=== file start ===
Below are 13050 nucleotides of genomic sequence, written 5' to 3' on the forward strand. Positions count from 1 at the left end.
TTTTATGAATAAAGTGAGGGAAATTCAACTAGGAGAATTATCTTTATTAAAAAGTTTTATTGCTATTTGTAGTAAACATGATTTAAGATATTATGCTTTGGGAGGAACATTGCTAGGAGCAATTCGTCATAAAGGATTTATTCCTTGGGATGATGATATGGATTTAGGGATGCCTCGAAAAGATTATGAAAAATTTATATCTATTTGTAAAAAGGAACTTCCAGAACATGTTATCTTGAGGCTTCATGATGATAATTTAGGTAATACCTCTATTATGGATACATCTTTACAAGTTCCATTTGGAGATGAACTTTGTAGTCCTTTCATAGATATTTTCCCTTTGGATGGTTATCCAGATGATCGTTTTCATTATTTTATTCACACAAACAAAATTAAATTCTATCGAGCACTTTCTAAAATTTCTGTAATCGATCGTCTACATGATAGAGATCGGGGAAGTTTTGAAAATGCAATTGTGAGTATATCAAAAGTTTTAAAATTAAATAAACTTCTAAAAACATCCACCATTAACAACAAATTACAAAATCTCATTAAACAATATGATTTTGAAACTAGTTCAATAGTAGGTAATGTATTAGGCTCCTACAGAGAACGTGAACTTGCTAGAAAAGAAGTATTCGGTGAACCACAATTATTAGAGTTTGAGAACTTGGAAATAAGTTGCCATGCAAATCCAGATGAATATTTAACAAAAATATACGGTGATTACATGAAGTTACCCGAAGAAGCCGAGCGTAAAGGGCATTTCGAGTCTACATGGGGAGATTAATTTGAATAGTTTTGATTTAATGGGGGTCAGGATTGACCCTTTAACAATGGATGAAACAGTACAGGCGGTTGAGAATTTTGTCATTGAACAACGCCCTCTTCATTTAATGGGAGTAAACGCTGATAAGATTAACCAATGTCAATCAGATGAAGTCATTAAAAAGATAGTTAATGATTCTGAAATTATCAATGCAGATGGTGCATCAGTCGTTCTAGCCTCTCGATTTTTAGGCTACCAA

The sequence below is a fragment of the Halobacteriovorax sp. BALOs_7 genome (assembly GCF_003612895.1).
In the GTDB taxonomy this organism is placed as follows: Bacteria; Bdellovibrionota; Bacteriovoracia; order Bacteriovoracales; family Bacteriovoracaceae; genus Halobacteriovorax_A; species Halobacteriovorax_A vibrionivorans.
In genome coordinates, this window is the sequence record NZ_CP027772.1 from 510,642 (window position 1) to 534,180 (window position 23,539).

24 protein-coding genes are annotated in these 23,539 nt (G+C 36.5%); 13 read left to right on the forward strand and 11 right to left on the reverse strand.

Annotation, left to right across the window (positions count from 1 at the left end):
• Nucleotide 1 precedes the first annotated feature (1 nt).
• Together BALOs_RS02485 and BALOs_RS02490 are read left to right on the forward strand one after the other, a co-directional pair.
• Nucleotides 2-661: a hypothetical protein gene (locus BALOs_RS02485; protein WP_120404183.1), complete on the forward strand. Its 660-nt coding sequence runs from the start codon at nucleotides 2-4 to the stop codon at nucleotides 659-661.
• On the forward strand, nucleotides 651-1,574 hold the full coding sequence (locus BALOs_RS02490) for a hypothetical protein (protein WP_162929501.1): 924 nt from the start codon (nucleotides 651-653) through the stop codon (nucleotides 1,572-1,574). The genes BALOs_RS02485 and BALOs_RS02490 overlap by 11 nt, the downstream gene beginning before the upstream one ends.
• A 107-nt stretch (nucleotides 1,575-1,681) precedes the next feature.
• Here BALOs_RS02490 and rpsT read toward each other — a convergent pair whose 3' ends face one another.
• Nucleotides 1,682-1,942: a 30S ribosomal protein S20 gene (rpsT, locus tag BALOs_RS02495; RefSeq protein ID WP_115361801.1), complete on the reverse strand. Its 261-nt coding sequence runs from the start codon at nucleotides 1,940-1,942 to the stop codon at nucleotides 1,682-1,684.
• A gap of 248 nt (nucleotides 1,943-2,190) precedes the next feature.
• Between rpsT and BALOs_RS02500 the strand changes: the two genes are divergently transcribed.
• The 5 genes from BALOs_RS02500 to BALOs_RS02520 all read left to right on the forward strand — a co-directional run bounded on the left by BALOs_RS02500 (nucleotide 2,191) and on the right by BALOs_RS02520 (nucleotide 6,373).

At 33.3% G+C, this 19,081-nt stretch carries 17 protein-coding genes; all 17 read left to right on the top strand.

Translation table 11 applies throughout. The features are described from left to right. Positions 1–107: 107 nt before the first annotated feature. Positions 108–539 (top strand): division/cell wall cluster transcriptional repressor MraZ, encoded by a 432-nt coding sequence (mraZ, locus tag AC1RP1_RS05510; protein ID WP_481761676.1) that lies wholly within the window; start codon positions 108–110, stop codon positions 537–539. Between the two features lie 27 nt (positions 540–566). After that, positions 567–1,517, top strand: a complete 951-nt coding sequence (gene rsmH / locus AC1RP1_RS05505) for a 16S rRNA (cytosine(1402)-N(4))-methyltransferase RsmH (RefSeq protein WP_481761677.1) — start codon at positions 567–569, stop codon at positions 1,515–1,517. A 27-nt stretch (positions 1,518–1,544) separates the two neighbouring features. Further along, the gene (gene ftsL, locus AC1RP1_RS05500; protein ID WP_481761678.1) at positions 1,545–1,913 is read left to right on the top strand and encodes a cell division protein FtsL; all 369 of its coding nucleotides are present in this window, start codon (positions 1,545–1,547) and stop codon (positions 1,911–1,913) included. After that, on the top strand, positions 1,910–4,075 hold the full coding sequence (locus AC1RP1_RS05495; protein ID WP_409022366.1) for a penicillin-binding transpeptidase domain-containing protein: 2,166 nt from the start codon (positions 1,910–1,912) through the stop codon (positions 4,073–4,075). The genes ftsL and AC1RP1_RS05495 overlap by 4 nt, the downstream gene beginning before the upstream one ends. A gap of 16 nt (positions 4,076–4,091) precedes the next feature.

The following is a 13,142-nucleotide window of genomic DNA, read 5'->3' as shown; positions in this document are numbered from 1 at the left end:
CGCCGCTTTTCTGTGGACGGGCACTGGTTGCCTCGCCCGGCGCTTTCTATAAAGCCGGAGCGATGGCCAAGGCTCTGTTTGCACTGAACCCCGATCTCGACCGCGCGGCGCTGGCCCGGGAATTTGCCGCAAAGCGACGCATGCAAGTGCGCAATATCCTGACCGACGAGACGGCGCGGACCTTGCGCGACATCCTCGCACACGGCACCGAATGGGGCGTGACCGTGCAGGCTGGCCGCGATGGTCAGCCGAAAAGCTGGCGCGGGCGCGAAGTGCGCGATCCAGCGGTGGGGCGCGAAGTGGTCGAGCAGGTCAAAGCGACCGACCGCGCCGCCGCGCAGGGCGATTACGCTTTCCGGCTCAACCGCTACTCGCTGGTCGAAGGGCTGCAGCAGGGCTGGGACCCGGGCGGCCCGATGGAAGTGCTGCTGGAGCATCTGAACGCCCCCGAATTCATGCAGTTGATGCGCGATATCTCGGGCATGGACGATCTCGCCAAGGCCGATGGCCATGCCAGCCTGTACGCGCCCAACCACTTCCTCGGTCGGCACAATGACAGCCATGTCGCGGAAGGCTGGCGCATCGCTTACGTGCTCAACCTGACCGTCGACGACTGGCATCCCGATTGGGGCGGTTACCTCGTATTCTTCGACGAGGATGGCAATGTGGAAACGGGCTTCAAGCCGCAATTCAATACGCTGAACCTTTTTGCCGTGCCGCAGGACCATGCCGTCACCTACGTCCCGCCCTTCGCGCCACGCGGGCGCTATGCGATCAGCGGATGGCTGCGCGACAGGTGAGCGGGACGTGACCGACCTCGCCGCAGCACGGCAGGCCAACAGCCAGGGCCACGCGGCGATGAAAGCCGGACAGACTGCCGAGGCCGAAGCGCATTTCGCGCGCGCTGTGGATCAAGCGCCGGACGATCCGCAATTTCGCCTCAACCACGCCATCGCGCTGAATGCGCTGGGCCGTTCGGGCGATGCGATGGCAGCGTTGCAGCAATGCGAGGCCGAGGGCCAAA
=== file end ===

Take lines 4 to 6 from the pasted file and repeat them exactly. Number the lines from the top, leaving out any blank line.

In the GTDB taxonomy this organism is placed as follows: Bacteria; Bdellovibrionota; Bacteriovoracia; order Bacteriovoracales; family Bacteriovoracaceae; genus Halobacteriovorax_A; species Halobacteriovorax_A vibrionivorans.
In genome coordinates, this window is the sequence record NZ_CP027772.1 from 510,642 (window position 1) to 534,180 (window position 23,539).

24 protein-coding genes are annotated in these 23,539 nt (G+C 36.5%); 13 read left to right on the forward strand and 11 right to left on the reverse strand.